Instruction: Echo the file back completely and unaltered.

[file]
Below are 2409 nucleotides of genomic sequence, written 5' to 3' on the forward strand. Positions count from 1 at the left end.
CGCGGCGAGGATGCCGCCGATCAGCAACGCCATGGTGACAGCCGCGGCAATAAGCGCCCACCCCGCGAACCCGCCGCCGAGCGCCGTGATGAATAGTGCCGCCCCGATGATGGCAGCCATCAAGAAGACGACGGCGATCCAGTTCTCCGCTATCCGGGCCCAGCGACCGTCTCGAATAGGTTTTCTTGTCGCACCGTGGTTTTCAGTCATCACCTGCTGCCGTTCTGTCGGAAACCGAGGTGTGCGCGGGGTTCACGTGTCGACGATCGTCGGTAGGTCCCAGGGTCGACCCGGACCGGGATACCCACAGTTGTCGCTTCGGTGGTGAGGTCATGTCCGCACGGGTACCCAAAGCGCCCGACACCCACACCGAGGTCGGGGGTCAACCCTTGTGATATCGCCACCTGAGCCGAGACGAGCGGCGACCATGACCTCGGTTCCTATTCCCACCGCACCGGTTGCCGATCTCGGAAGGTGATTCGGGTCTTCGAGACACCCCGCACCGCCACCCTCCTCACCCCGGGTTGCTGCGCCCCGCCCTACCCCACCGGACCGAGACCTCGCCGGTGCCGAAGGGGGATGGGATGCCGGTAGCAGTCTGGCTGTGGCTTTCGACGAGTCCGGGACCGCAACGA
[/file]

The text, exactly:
Below are 2409 nucleotides of genomic sequence, written 5' to 3' on the forward strand. Positions count from 1 at the left end.
CGCGGCGAGGATGCCGCCGATCAGCAACGCCATGGTGACAGCCGCGGCAATAAGCGCCCACCCCGCGAACCCGCCGCCGAGCGCCGTGATGAATAGTGCCGCCCCGATGATGGCAGCCATCAAGAAGACGACGGCGATCCAGTTCTCCGCTATCCGGGCCCAGCGACCGTCTCGAATAGGTTTTCTTGTCGCACCGTGGTTTTCAGTCATCACCTGCTGCCGTTCTGTCGGAAACCGAGGTGTGCGCGGGGTTCACGTGTCGACGATCGTCGGTAGGTCCCAGGGTCGACCCGGACCGGGATACCCACAGTTGTCGCTTCGGTGGTGAGGTCATGTCCGCACGGGTACCCAAAGCGCCCGACACCCACACCGAGGTCGGGGGTCAACCCTTGTGATATCGCCACCTGAGCCGAGACGAGCGGCGACCATGACCTCGGTTCCTATTCCCACCGCACCGGTTGCCGATCTCGGAAGGTGATTCGGGTCTTCGAGACACCCCGCACCGCCACCCTCCTCACCCCGGGTTGCTGCGCCCCGCCCTACCCCACCGGACCGAGACCTCGCCGGTGCCGAAGGGGGATGGGATGCCGGTAGCAGTCTGGCTGTGGCTTTCGACGAGTCCGGGACCGCAACGA